Laboratory Utilization: Knowledge, Attitudes, and Strategies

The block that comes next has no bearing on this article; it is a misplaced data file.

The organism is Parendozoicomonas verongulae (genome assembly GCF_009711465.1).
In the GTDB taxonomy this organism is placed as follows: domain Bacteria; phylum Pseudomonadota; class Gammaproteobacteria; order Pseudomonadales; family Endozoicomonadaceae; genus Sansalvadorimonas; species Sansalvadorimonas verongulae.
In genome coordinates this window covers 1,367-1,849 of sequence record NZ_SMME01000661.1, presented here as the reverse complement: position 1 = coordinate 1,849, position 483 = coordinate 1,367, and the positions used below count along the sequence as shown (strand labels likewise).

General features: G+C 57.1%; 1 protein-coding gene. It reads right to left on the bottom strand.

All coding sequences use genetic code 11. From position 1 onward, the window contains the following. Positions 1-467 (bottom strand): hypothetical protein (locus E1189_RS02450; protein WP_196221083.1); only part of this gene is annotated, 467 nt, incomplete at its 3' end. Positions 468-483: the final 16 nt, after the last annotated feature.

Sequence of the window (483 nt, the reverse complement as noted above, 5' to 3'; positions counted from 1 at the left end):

good morning my name is Janet crane I'm the manager of knowledge mobilization at cadiz welcome to today's webinar laboratory utilization knowledge attitudes and strategies for today's online presentation we have approximately 170 participants questions and discussion will occur at the end of the presentation however online participants should feel free to enter their questions at any time they may submit their question at the bottom left hand of the screen please identify yourself and the organization you represent with your question to begin the webinar and pleased to introduce Gabriel Zimmerman Thank You Janet and thank you all for joining us this morning my name is Gabriel Zimmerman and i am the Alberta liaison officer for Academy and for those of you that are not familiar with caddis also known as the Canadian agency for drugs and technologies and health where we are an independent not-for-profit agency responsible for providing Canada's health care decision makers with objective evidence to help make important decisions about the appropriate use of drugs medical devices diagnostics and procedures in our health system over the past couple of years we've witnessed an increased interest in the appropriate use of laboratory tests kadith has supported decision making in this area through the production of a number of studies such as troponin point-of-care testing for inr factor 5 Leiden and prothrombin mutation testing and others what we are very interested in now is in contributing to the conversation about laboratory test optimization and encouraging it to continue this session like the eight other sessions we are co-hosting across the country is designed to meet your specific needs we know that a one-size-fits-all approach when it comes to lab test optimization does it work so we are doing what we can to help individual groups meet their goals on March 23rd will share the results of these customized customized events broadly to carry on the conversation and also introduce the opportunity for and collaboration across the laboratory test communities in Canada we are really pleased to have this opportunity to work with you today and now it's my pleasure to introduce your speakers this morning we have dr. Chris naw blur the zone clinical section chief general pathology and section had laboratory informatics with calgary laboratory services he's also an associate professor with the departments of pathology and laboratory medicine and family medicine at the University of Calgary dr. Roger Thomas is a professor of family medicine and Cochrane Collaboration coordinating coordinator also at the University of Calgary thank you thanks very much Gabrielle so we'll be sharing the podium this morning I'm going to go first I think this conflict of interest statement would apply to equally to both of us we have no relevant conflicts of interest to declare so for an outline this morning as I said two parts the first I'll be discussing brief description of landscape of test ordering in Calgary and giving you some preliminary results of a survey of knowledge and attitudes of primary care physicians towards laboratory utilization and i will just re-emphasize that the the focus this morning is on family physician ordering and then dr. thomas is going to talk about some systematic reviews we've recently completed but I'll leave that to him so part one so the first thing I'm going to show you is some detailed information on the lab testing environment in Calgary we have about 3,500 physicians who are ordering tests from Calgary lab services we're kind of unique I think in the country and that there's one laboratory that services the entire population so we essentially have the entire testing history for the whole city within our lab information system of those 3,500 physicians are both 1500 primary care physicians in total for 12 months of testing the last year was 23 million tests and these are again our clinical laboratory tests additional tests with Plato pathology anatomic pathology so these are just clinical lab so what we did for the first part of this is we looked at 12 months of testing so it was calendar year 2013 and we converted the tests into cost per position and cost per specialty we did this to try to get a better idea of the landscape of overall testing the second part i'm going to show you was a survey to primary care physicians in alberta and we grateful to have the help of the Alberta Medical Association in promoting the survey I think we've had close to 175 responses so far and we will be closing that survey off today because I'm going to present the results and don't want to bias things so we'll go on to this slide and I think I have ability to use the pointer here so we looked at at 35 different specialties within Calgary and we looked at we as i said we broke into individual physicians into specialty group we want to see how much was the relative spanned of each of each specialty group so I know these may be hard to read along the bottom I think the important one to point out here is primary care which is about 68 million dollars out of a total of about 200 million for our lab budget and this represents about fifty eight percent of lab expenditures in Calgary so it's clear that family physicians primary care physicians are by far the most powerful group in terms of ordering laboratory tests and they actually dwarf any other specialty group the next largest group is internal medicine which is here at just over 10 million dollars that's about nine percent of of the expenditures so fifty-eight percent is again a huge number compared to any other group if we break it down into expenditures per physician we see primary cares actually fall somewhere in the middle it's about forty four thousand dollars as an average number per position there are groups that are more expensive their groups that are less expensive so on an individual basis prime very care is is is near the center of the pack this next slide shows if we break it down this is just family dog fever break it down into laboratory cost per physician and the numbers at the bottom here I'll just explain they may be a little hard to see most of the physicians the largest group rather is actually spending ten thousand dollars or less per year on lab tests and then we see this long tail where we have a very small number of physicians at the end of the tail here that are actually spending very large amounts of money on lab tests and so there's actually 18 physicians who spent greater than two hundred thousand dollars in that year on lab tests and so if we break this down into physicians or rather break it down into percentages we actually have twenty percent of lab tests by costs that are ordered by four point seven percent of primary care physicians so I want to go on a little bit talk about the utilization survey that I described earlier so there's a few questions through just five questions i believe here that i'm going to show you we first question we asked is how important do you consider the issue of laboratory tests over use and ninety-five percent of respondents thought it was important or very important very few of the responding physicians thought it was unimportant next we asked of all lab tests combined please estimate the percentage of tests ordered without clinical indications and this is just mean mode and median they're all about the same but thirty percent of was the estimate from primary care Doc's of tests ordered without clinical education that's probably very close to the literature values between twenty and thirty percent would be the common values from the literature unnecessarily repeated lab tests the the average estimate for that was twenty five percent we found in previous studies now berta it's probably closer to twenty percent but it's still still a pretty accurate estimate we asked what's the proportion of lab tests not ordered in situations where indicated and the average response was about fifteen percent to know how accurate that is probably a little bit on the low side and finally we asked what percentage of lab tests represent false positives and the average response was fifteen percent that's probably a little bit high lab tests by definition have about a five percent false positive rate that's your your two standard deviations but all in all we found that the physicians responded were pretty well informed in terms of of lab testing next we asked who's responsible for addressing issues regarding appropriate lab utilization and the options were individual family doctor individual medical doctors and ninety-seven percent thought it was responsibility of individual physicians to address appropriate lab utilization Alberta Medical Association 67% Alberta Health Services or other provincial agencies 71 percent laboratories themselves seventy-nine percent and patients fifty-eight percent and the last slide on the survey is a little more busy I'll just walk you through a few of the salient points which of the following are acceptable approaches to improving the quality of lab testing and we gave this list to choose from the first one was was education and ninety-eight percent thought this was an acceptable approach to trying to improve lab testing audit and feedback so called report cards which are used in a number of jurisdictions was the next most common strategy at eighty-four percent and then below that they all fall in the fifty percent range or less so user pay fifty percent restricting certain tests to specialist groups thirty-eight percent specialized tests requisitions forty-five percent modifying test requisitions 51% restricting test frequency 56% pathologist approval which is something we use fairly commonly in Calgary thirty-six percent and we asked about positive incentives or in quotes gainsharing for changes in test rating practices this was actually the least the least positive response among this group of physicians who responded so conclusions I think we can draw from these are number one primary care physicians are by far the mo important group with regards to lab tests utilization utilization rates are highly uneven among physicians and despite this there's a very high level of awareness of lab utilization issues among primary care physicians and there is a very strong opinion from the survey that physicians themselves are responsible for addressing problems so I think the final takeaway message that I'll leave you with is that at least from the survey work we've done and comparing with the actual test patterns there seems to be a gap between knowledge and action among primary care physicians that's one of the one of the issues were hoping to to address later on today so with that I'll turn things over to dr. Thomas right so since this is all about numbers we'll start off with a couple of jokes so as a mathematical group called themselves solving for function and just like here in the hotel they rang up to get their annual meeting and the response of the hotel keepers was we do not cater for functions if somebody tells you before I was 25 I dated a number of supermodels and won a number of Nobel prizes you have to remember that 0 is also a number so what do you Alan said some people drink deeply of the river of knowledge and others merely gargle so I'm going to present sir be a systematic review so far of what we've done in finding interventions to change test ordering and you or judge the depth of the river you just put a stick in is it deep or not Marcus is online and Turin is actually lecturing on the advanced epidemiology Khorasani he'll be here so we searched all these databases and when we done it we put every relevant study which is my favorite approach into PubMed single citation matcher what it'll do you put the study in it'll find 1500 400 related studies you chase those up see if their spot on then some of those you put them in single citation matcher so we've done that we may find more studies and we're going through extensive series of reviews that we found so far we found 22 randomized control trials about educating physicians and you can see the Dutch have been working about this for a long time so the studies there are three from Canada involving more of the 3000 family doctors so one of the things I'm going to tell you is that they're extremely heterogeneous every institution tested their an intervention for the problem that worried them there are no replications at all in different environments and nobody has ever taken their study and improved it or dents somebody else 18 out of the 22 studies the follow-up was a year or less so you've got tremendous variation in the number of tests targeted sometimes it's one sometimes it's several there's a fair amount of variation and risk of bias so the cochrane risk of biases did use strong method randomized did you conceal the allocation from the researchers do you have blinding do you have attrition we're going to do that right at the end some of the more recent studies actually performed rather well on these criteria others of them before 2000 before the consort statement didn't do so well so I'm going to talk about 14 randomized control trials as positive singer there so you can't talk about them all so just doing a selection and there are three kinds or so automated reminders which is I set something up on your computer I go away audit and feedback and one that you're really enjoyed by car delayed testing wait for a month and use the tincture of time to see if the patient gets better and so you see that some of these are really quite complex so quite a lot of focus on chronic illness diabetics are always a front of the pack in these studies so this is a pretty automatic thing every time the electronic medical record was opened up algorithm checked if the patient had received care according to 50 dance-based guideline reminders for diabetes and for for coronary artery disease you've got reminders displayed within your electronic medical record with medication problem lists I mean that's pretty thorough now the puzzle is intervention group got more annual cholesterol exams for diabetics but there's no change in hemoglobin a1c ordering or cholesterol exams for coronary artery disease this is a theme i will bring out we don't know why these things work nobody actually bother to find out why it worked or didn't white work by focus groups are internet or interviews afterwards now here's a 1 by flaw top in Norway and you'll find quite often they do one thing with one group of practice is one group with another so if I'm in one group I'd have got a guideline at a computerized decision support a system and reminders about urinary tract infections and Chris would have got the same for sore throat and we will be the control group for each other so I mean 16,000 consultations for sore throat hit one physician didn't do them all now what's odd you get a three point six percent decrease in lab tests for your and retract infection no differences for sore throat me there's been a tremendous amount of discussion about sore throat MacIsaac poor criteria are guessing if they got strep throat so that's really odd and we're going to go on to now one by Holbrook from canada on diabetics now this sounds pretty good doesn't it there's a compete diabetes tracker monitored 13 variables and set targets from Canadian American Diabetes Association guidelines I told you I'm going to be focusing on dimensions because I want you to think what you'd do there was an automated telephone system for patients and patients have access to the web tracker and they got a color-coded track of four times then you take it to your physician I gather in France if the patient owns the x-rays and they come to you say doctor what are you going to do about this and monthly reminders for laboratory and physician visits now we know for studies with residents that the more work it is to look something up they don't do it so often you know they don't need a five percent would look out something in a computer system this looks like a pretty thorough system doesn't it now what was interesting is through no statistical differences after all this effort in hemoglobin a1c LDL albuminuria testing and there was a cholesterol mean level with point2 lower so shows they go from 7.41 let's say total cholesterol would go from six to five point eight not a big difference in terms of process aight process measures for looking after the diabetics they would there was an overall improvement going to stop for a minute I've given you some flavor of what's going on I'd like to take a piece of paper out and write down the change you would like to see if you were the Minister of Health for a province or whoever and the three interventions you use would you like to do that just for about a minute its intervention you would like what change you'd like to see and the intervention and we'll see if somebody has tried it for you or you could do it in your ped just a minute one you do that and choose the top three methods okay we'll carry on now here's a study from Canada about punching and this I think would be of great interest to laboratory directors they got hold of the family physicians who ordered the most live or actually tests in a year these are the outliers that Chris is detected and they got three visits by lab reps over two years with educational material that's a huge investment of time to get in your car gps would beam present than yet and so their personal laboratory utilization was presented discuss compared with beers and they got a relation reduction of seven point nine percent in tests which is very effective an absolute reduction of point two two tests per visit so this actually works its audit and feedback what is in feedback is one of the most preferred methods so that worked here's a study in Belgium and there been a huge number of studies of how well can we organize our anticoagulation services sixty percent of most patients on warfarin are within the therapeutic limits and that's actually the comparator groups for most of the new anticoagulants debate get around actually compared to warfarin so what they did they organize them into four groups so everybody got education on oral anticoagulation they got the UK guidelines they got patient information booklets feedback every two months which is quite intense on their practice performance compared to everybody else and then second group got personal intervention feedback every two months about how well I'm doing and then number 3 o's given a tester to use in my office and the fourth group got all the others plus a computer to advise them now what was interesting is all four groups improved from forty nine point five percent of baseline which actually a low level to sixty percent were within north point five of an inr from the preferred but no differences between the groups so the intensity of the intervention didn't seem to make any difference so that the mildest one worked as well as the others so you can see that we're building up a lot of puzzles aren't we there's no particularly predictable way of getting doctors to change or figuring out which intervention automatically produces a change now here's an interesting study suppose I get up my game and I actually offer you a patient recall system I give you audit and I arrange for all the patients who should be getting the new intervention to come back this worked very well actually so they looked at patients with coronary heart disease so Group one the feedback was to the primary healthcare team could be five doctors 20 doctors nurses and then they recalled for the GP set up a disease register and I will organize a recall of patients number three was nurse they have quite a few what it called nurse-led clinics have written set up disease register systematic records a nurse-led clinic so let's see what happened so really dramatic increases so the audit group where the practice got it cholesterol jumped from forty two percent at baseline to sixty-seven percent and they were very interested obviously in smoking Costantini as a measure whether you're telling the truth about smoking a big jump their GP recall group also big increases and the nursery core also big increases and the nurse have been recalled to the nurse was better than just audit to the practice thirty-three percent recordings the GP was better than audit by twenty three percent and the nurses when nine percent better than GPS but it wasn't a distinctly significant so this is one that worked with three different groups and it seems that making it personal to the physician or personal to the nurse is better than to the group as a whole so there's something of interest now something also that lab directors will like this is a study in the United Kingdom so for senior lab clinician said my laboratory tests have limited value so let's see what we can do about getting rid of them so they gave feedback every three months and color graphs of every practices test rate group to got feedback and they got fifty percent got educational messages or brief educational reminders automatically added to the test results or both so they had several levels of intervention so they're really telling you very very clearly what's going on here and it was effective so the practice of its receive the enhanced feedback reduced orders for all nine tests and four of them were statistically significant autoantibody screens f sh t sh vitamin b12 practice we've got the brief educational reminders also reduced orders rate tests and so really about a 13-percent to eleven percent difference but what's interesting Chris showed you how variable or doctors were the variability didn't change that seems to be the hardest thing to change is the is the variability among doctors the outliers and the in liars now this is a really fun study in the Netherlands a very inventive group Holland is called the country of randomized control trials compared to Germany which doesn't do so many so unexplained fatigue doctor I'm tired you know this is not going to be a short visit because there are many many possibilities so group while the physicians were told you may order blood tests if you deem it appropriate and they were given two sets Chris will love this only four tests hemoglobin sedimentation rate which is obviously out of date now you wouldn't do that a glucose and a TSH or you can have a complaint list specific list of 20 tests or group two were told ok tincture of time wait a month then you can order the tests they gave three got the same plus a systemically developed quality improvement strategy so the complaint doctor I am tired is dreaded by most family doctors because it's a tricky one so what was interesting the 26 of the GPS randomized to order blood tests immediately ordered tests 146 of 158 patients the reflex to get the pen art came right out the GPS said you can only order tests after four weeks only ordered tests on 27 of the 138 and what did it all add up to for the whole 325 patients testing established diagnosis only in an 11 out of 325 for diabetics 3 anemia 110 new cases one hyperthyroid one fallacy Mia one vitamin B deficiency and three illness is not by testing what was interesting few patients in the delay group re consulted the GP within four weeks then what it meant don't know whether they didn't enjoy the visit and then he was going anywhere doctor didn't listen or they got better and the expanded fatigue set of 13 tests resulted more false positives than a limited set of four tests so what Chris was emphasizing before tests have a certain false positive rate the more tests to expose people to the more false positives you're going to get so though this is really a quite fascinating study and took us a long way in the analysis of fatigue we don't know what happened to the patients so we don't know where their fatigue got better we just focused on test ordering now we're going to look at eight that had no significant effect and if you can figure out why they're didn't work and the others did it will give you a gold medal so we can same concept automated reminders and audit and feedback so Eccles 31 practices 3,000 patients another one of these way you get one set of practices to do the angina guidelines and another set of practice nearly 5,000 patients gasma guidelines and they were randomized to computerize guidelines after 12 months no differences this is a beautifully set up randomized control trial Jeremy Grimshaw who's head of collaboration Cochran Canada was involved in the setup of it Stream amount of effort went into this no difference at all and they couldn't explain why and as I said nobody ever bothers to set it up afterwards to figure out why things work or why things don't another one in Norway so they had GPS and diabetic patients so they got them to participate in seminar in risk intervention diabetes and hypertension and gave them a computer based decision support system and GPS in another another 5 500 diabetics at all well as usual stuff interesting no difference is at all in hemoglobin a1c of cholesterol no explanation why so very often the approaches I will lay an intervention on you if it works great if not I will scratch my head but nobody actually figures out or plans ahead of time to find out why it works why it doesn't white works with some doctors and patients why doesn't work with others now here's one in the States nearly 23,000 patients in Georgia 123 rural counties a classic Qi organization feedback every six months they were told also all about diabetes care glycemic control diabetic nephropathy patient education clinical practice guidelines practice aids to implement guidelines this is what happened so both the intervention the control group improved isn't that interesting they rural Georgia is pretty big state and there was no difference pretty low levels of hemoglobin a1c in terms of urine protein very few differences very very tiny rates so this massive effort resulted in improvements in both the intervention and control group no explanation why now here's a study in Leicester and again the two practices the lab sent guidelines encouraging fewer urine and more serum lipid tests there was a prime minister of a foreign country who used to say I drink my own urine and somebody held up a sign outside the parliament buildings that said less risky more whiskey so one of the members of population had a great deal of humor anyway so it was an encouragement of fewer urine and more serum lipid tests then feedback at three-month intervals for a year and the lead GP convened the meeting so probably everybody else was snoozing while the DGP talked then another group of practices got feedback about the thyroid tests rheumatoid factor tests in urine cultures then another set of GPS got feedback about lipid and plasma viscosity tests as well this Foster's were very popular in and at one time interesting you know changing numbers of tests per thousand tests orders for anything no effect of feedback you figure nobody bothered to figure out or could figure out why it didn't work at this massive effort now here's a study that's really interesting by kefir and it's 3000 Medicare diabetes patients in a care quality improvement project in Alabama so the physicians were randomized to receive chart review physician specific feedback achievable venture art feedback compared to achieve all benchmark feedback and chart review and keith has done this actually for influenza vaccination and he actually made a difference so the idea is let's say Chris is among the top best performing doctors in terms of getting people vaccinated so it's advertised this is the benchmark you must achieve what Chris has done they may not tensioning to suppose his name and all the rest of us think right I'll show you I'll do just as well as you know statistically significant differences at all even you know they've had actually the vaccine one sort of had placards up in this in the waiting room this is how we're doing this is how dr. Chris is doing compared to dr. Roger look he's got far more have you vaccinated and you know the doctors go and look around and say no country get can't you help me get my numbers up so open naked us competition we worked with influenza vaccine doesn't work with this go figure now we come on to a subject that will alert the laboratory deck directors sitting there obvious with a wave of a mouse they can prevent people doing things that see how it works this is an interesting study in Netherlands way back in nineteen ninety two so they said okay you can only have fifteen hematological chemical tests and I love this some urine and feces tests whatever that means and a book that is explaining the essential features of the tests and very interesting quite sophisticated samples of prior and posterior probabilities and if you wrote in a test you are required to say is it to confirm our hypothesis check your own disorder spree no no risk factors or the patient asked you to and in the experimental group the number of tests 4,000 patients from one pre-intervention 72 and a half after the invention an eighteen percent reduction and then they reintroduce the standard form and guess what they back to their old level so that I guess probably need a format size of a postage stamp and here's some others bailing the youkai decided they just removed for tests and fantastic rates of decline for ldh seventy-nine percent calcium sixty-two percent CRP thirty percent rheumatoid factor twenty-seven percent and in Israel Israel has very large health maintenance organizations called planet in the south and they don't grow b12 folic acid and ferreting group together and labeled anemia so just separated them and they got sixty percent decreases in folic acid fifty percent in ferreting forty percent in b12 and a two percent decrease in iron so you can sit as i said to you some of these groups do very small numbers of tests and some very large groups and this had an effect but none of the went on foot I've only about 40 that went on for more than a year so we don't know what happened after that now here's one in the States and they said okay if I practice in the States and Medicare is a formidable organization that is very punitive if you do any more than you should so they said okay you can only do medicare-approved panels and if there's a cascade will explain it in detail so really no statistically difference in the tests for seven months after the intervention with a very restricted list okay so why did that work don't know so the conclusions randomized control trials to educate family physicians in evidence-based testing extremely heterogeneous in the design the populations the number of tests targeted 22 individual interventions outcome measures the duration of intervention 1422 got significant results aight didn't in terms of the laboratory directors four out of five by laboratory directors achieved significant reductions there are no qualitative observational interview or focus group studies to understand why some interventions work why some don't why some have a large effect why sell have a small effect so the question is do we need a national evidence-based laboratory form that groups could adopt we do experiments on it conclusions part two should we focus on the interventions we've got lots of those should it be the intervenors so i'm the author of a 30 a cochrane review on interventions in schools to prevent smoking by children we did 135 randomized control trials it took about 18 months to analyze them all so a lot of these actually did a very good job at checking that the intervention was delivered according to protocol according to manual they go in the classrooms make sure the teachers gave the intervention so we can phone a focus on the intervenors the big issue that we talked about as a group last night is buy-in and ownership why should I do this why should i buy in and then how frequent should feed back the watch form should feed back take so I've also done a systematic review of interventions in families to prevent children smoking 27 systematic reviews 22 different interventions one replicated by 21 replicated by three so it's very very common for people to use their own individual intervention just because it's part of their course it's their local thing I systematic review of interventions to teach undergraduates suturing techniques techniques for emerged techniques are ICU the suturing studies often never look to what other people did just kicked off did their own thing quite sophisticated you know three surgeons observing I was asked to review a study of German surgeons in quite a lot of reviews searchable methods and there was a lot of variation between surgeons but also with insurgents certainly use different techniques no explanation why so I think we're very very short and explanations why things work so my proposal would be a national level form we perform experiments we figure out why things work and don't thank you very much so equal to one we have about 20 minutes for four questions so there's a couple of questions from the phone I will start off with the first is we have an inherent weakness in not being able to measure appropriateness rather than test volume so this is an excellent question i think so how do we know what's appropriate or inappropriate so there's been some reviews written entirely addressing this topic sometimes i think we can define appropriate or inappropriate if there's a specific guideline so for instance of vitamin d testing is the one that's commonly brought up some of the other screening tests have guidelines that folks can follow or not fall but to the vast majority of tests there isn't a guideline or a gold standard to say you know when is it appropriate to order CBC and you're not going to find a clinical practice guideline that tells you so that the another approach to that is to look at unexplained practice very and look for outliers which is an approach we've taken in in Alberta there's some problems with us in that you need to define your your peer group very carefully so you're comparing apples and apples but that's another way that's used more commonly maybe in in clinical medicine rather than in lab in the lab world I think it has some some merit in terms of looking at practice variants as a proxy for for appropriateness there's an another question but you have anything to add to that Roger yes the guidelines for a wide range of diseases often give no advice about frequency of testing particularly true for chronic diseases particularly true for combinations of chronic diseases recorded is in the audience was involved in a project looking at all of the guidelines for coronary artery disease and chronic disease and tried Boyle done Rick can you shout out the numbers of total guidelines and the number the attraction managed to reduce it to way too many but did you reduce it to about 89 siege guidelines but yes yeah you know we have brought the other large numbers and I think the take-home messages up to try for our staff my position to try to follow guidelines space they would spend 24 hours they just doing guidelines based investigation not at any time for acute care so it's a huge problem in terms of digesting bring out of court number know that answers your question but yes it does so Chris and I were talking about deliverables that we should aim for so certainly one is to publish our systematic reviews and make all these available and secondly to make sure that there's a very handy concise evidence-based review of testing frequency inappropriate it's very difficult to do that's certainly something that is essential to move forward so for those in the phone if you couldn't hear the response i think the gist of it was there's way too many clinical practice guidelines for family physicians to realistically follow or you would do nothing but follow guidelines all day and not actually do any acute care so the next question is are along the same lines our clinical practice guidelines a problem in driving excessive in quotes mindless testing when individual patient circumstances don't need it and i think i think we've we've maybe partly answered that question is an interesting question because it's kind of a double-edged sword I mean you need some standards in most cases to to to hold up as as a comparator to individual practice but our people just mindlessly going through and taking off lists I what I do it feelings on that Roger we don't know we don't know what people are doing so I think it is it really is kind of a double-edged sword but also also an unknown be interesting to look at when there's a clear new guideline cut that comes in you know before and after tests orders that are mentioned as something we should probably look at look at doing so next question concerns choosing wisely Canada and the question is is there any hope for choosing wisely Canada to make an impact so this is something that you know we've discussed recently I think choosing wisely Canada and I will admit some bias because I've been involved with that with that program nationally choosing wisely Canada itself is not offering interventions or direction to individual labs or physician groups I think part of its impact is to raise awareness to identify areas that should be looked at and so really until we start to do some analysis on when it when a guideline when a recommendation comes out is there any change in practice and we actually do have some of those projects underway but for my from my point of view I think it's it's a very good initiative for raising awareness for a rallying point for physicians and labs and health system payers but is it actually going to make an impact I don't know well hungry has a unique laboratory database and probably a deliverable we need to aim for is to look at the guidelines and see what change in the patient status is observed by monitoring patients for particular tests and the interval we don't really have us data on and benefit from the patient data so we probably what we should do is scrutinize the guidelines in great detail and see how evidence-based they are about the testing component yeah I want there's any other questions from the phone I will just make a comment regarding the removal of tests from requisitions it's interesting to see that there was a big reduction in that one study we've got some some data from Alberta as well and I've had a chance to discuss this with some other lab directors across Canada in the last couple of weeks we we had the experience of a few years ago where we took a full laid off of our requisitions single test and it actually resulted in an eighty percent reduction in in folate orders we've recently been doing a trial where we've had a greatly simplified requisition where we took about half or two-thirds of the tests off not as a shortened a list as say bc or ontario has but when we took a whole bunch of tests off we actually saw no change in test ordering so there seems to be you know maybe it's sort of anecdotal but maybe there's some some level there's some psychologic factor there that a few things are kind of oda cited of mine but if you make a radical change it actually people just start get the pano to start writing so something I think that that warrants maybe some additional study so another question from the phone is it more effective to target patients than providers to improve test utilization have you come across any studies on that Roger I haven't come across anything in the literature certainly that addresses that I think in our internal discussions in Alberta the the consensus is we probably need to do both even though we don't know what the relative impact is going to be certainly patients are not commonly involved in these discussions and if they are it's often more of a token involvement rather than through engagement so I think we just don't know what the effect would be if you have if you have real a deep public or patient engagement patients should pull the love I mean occasion so there's a question from from the group here in in Calgary and the question was regarding the survey we did where we asked family physicians whose responsibility is to be engaged in utilization the question is if happy what possible ways could patients be be involved so it's an excellent an excellent question so one of the things we don't understand well is how many tests are ordered because of patient pressure so how many patients go in and you know I need a vitamin D test and I'm not going to leave until I get it and it's easier to write the to make a tick box on the wreck so I think some that would be one way that patients could be more engaged is actually taking a more active involvement in their care and and realizing you know what's an appropriate level of testing for them what do they really need what do they not need but besides that I think you know it's still it's still an open question there's another question from from the phone what are the key benefits for physicians ie in their practice to be part of an exercise for utilization of diagnostic tests as being optimized so I think the question is what's in it for for the physicians I have an opinion you want to start the Roger you go ahead Chris okay so you know it's there's a couple of ways you could address this question one is I think it's its key just to the sustainability of our health care system to be to be better stewards of our resources so the maybe the more altruistic answer is is that it's it's unnecessary I think going forward in order to to be able to pay for the services for patients another issue that we commonly raised with medical students when we talked about this is ordering tests that aren't necessary is not risk-free you know we've all in the lab side and I'm sure many of you who are practicing physicians have seen negative outcomes from false positive test result so biopsies that didn't need to be done radiologic procedures so if we realize that about 5% of lab tests are going to be sort of ink wotus false positives the social stress to patients of having being labeled with potential illness that they don't have so there is some I think demonstrable negative effects to 22 patients by being over tested in addition to the health system I impact it was a group last night and we discussed a wide range of topics Oh certainly one is that Alberta has net care so every laboratory test is on that can you should be able to look it up but you have to get a little forward little computer which sinks for the main computer in Edmonton and Chris tells me the rate of people actually getting fobs is quite low so Alberta has a high rate of using electronic medical records compared to the other provinces because the government subsidized the use of computers and actually provided a lot of management expertise introducing them into practices because many family doctors are still paper the data would have to come from the laboratories so the laboratory's need to have a buy-in and they would need to either do it because they wanted to or they have to explore financial incentives for them because they would be the ones who would have to provide the data to the how many doctors and some might only be able to communicate by fax if they're not on electronic medical records that's the first thing laboratories would need to be motivated secondly in terms of physicians we're wondering how government could be bought in government a motivated one of my colleagues was telling the government just impose cuts David here and they just impose oh well impose a forty percent cut you did thirty percent are shared will just do it no discussion so we in a time of financial stringency we're wondering how governments can be involved in innovative ideas so one if one concept firmly physicians is the idea of the medical home so you go there there is a respiratory technologist for your asthma there's a dietitian of extremely popular our clinic for your weight problems diet problems and VG's problems there's a counselor for your psychiatric problems what would be really popular as a physiotherapist for all the injuries people do to themselves so within this framework of providing comprehensive care the government would say okay if you reduce unnecessary tests we will provide more money for you to hire a physiotherapist in other words the practice would be a better practice very attractive to patients that's one concept should you make it attractive to the patients and the doctors as a group as a whole and the government or should you reward doctors for doing fewer tests as I said there's one study that shows you can actually pay doctors in the States for doing influenza vaccinations that's easy just a vaccination you send in the billing that's a very very simple intervention so we've been grappling with the idea is how do you entice government what is the motivator for doctors and patients probably with patients I think patients the ones who are very responsible and would wish to be educated say no I don't want another hemoglobin test mine was fine six months ago and I don't feel any different my weights the same blah blah blah and there are those who have very very anxious so I think we need to get out a lot of data for patients to show them why we do tests and why there's no point repeating test frequently so we've been struggling with ideas ready to how to get major buy-in from government don't know so another question from from a four when is decapitation systems seem to have an impact on test utilization now we did have a discussion on this last night that someone had raised an example is does someone remember that in the room of a system where that there's basically capitation meaning the physicians given a sum of money to spend on their patients for the for the following year and if they have some leftover presumably they keep some or all of it this is it might be analogous to fund holders in the UK Roger do you have any i I don't I haven't read any direct literature on that at all of you have right so the way it works in the UK family doctors are paid for knowing about their patients knowing and recording the blood pressure recording where they've had a pap smear recording where they have a colonoscopy and they get a separate set of payments for having a blog posts within range and having the cholesterol within range and the hemoglobin a1c in range and actually the family doctors about three years ago done so much of this they got a massive increase in the income much the surprise of the government because they got it all recorded the other side of this is that practices in the UK have far more IT support within the practice collecting all this information so there's a problem for Canada we have very little IT support in practices to collect this detailed information probably in the larger practices the as I say the sort of medical home where there's a focus on delivering a wide set of services to patients one of the things will be to put more itn and gather support and perhaps one of the bargains could be to the practice as a whole you would have fewer unnecessary tests then we finance a physio for you to be very attractive idea for most practices so I guess another point to raise what that is I kind of now there is sort of a de facto capitation system in most labs in Canada but it's not at the level of the physician it's at the level of the laboratory so labs are given a bucket funding to see them through the following year but the actual decisions aren't being made within the lab they're being made within physician offices so I think that this caller was may be wondering about is there any evidence if you that that funding to actually physicians whether it it makes any change in ordering and I guess the answer is we just don't know well we know that surgery in England because one certain groups had exceeded their money to doing surgery they say well we can't do anymore and that's not very popular to get to october veto we can't do any more lab tests so it requires great prudence on the part of everybody to space out the money month by month so we've got couple questions from the room here just a couple of comments on the capitation side and we're going to capitated practice certainly utilization in terms of physician visits just go down in that system the second is that I think the what's in it for me question is is critical because you know reflecting on my own practice as a family physician when the patient is there in front of unit it takes nanoseconds to order a test it takes minutes to explain why not order a custom so there really is no intrinsic incentive and same thing with looking up net care which camp very complex process in terms of doing other security clearances just takes time so what's in it for me yeah so just repeat that for folks on the phone if you couldn't hear one of the primary care physicians in the room here had was commenting that they do work in a capitated system and they do see at least a reduction in visits from that the second comment was concerning the what's in it for me and the point was made that that's a really key question to try to answer because it's much more difficult to try to look up an old test result electronically or have a discussion with the patient in terms of why they don't need it rather than the nanosecond it takes to make a tick mark on on the on the test requisition I was I was going to give you a story of capitation experiment that we did implementing a new test into an ER service we asked the physicians ahead of time how many patients do you think would need this test they gave us that and I'm or during an evaluation period we confirmed that the number they gave us was the right number so when we implemented we told them they would have that number of tests per month and if they ran out of tests by the 28th of the month of the 22nd of the month there would be no more till the start of the next month we monitored this for two and a half years in the only one month did they go over their volume thank you that was dr. Jim Lee Sandberg the medical director for lab sent in Alberta sober so I think we've we've used our time up this morning and it was a very useful discussion I thank everyone for their attention and for the very interesting questions that were sent in you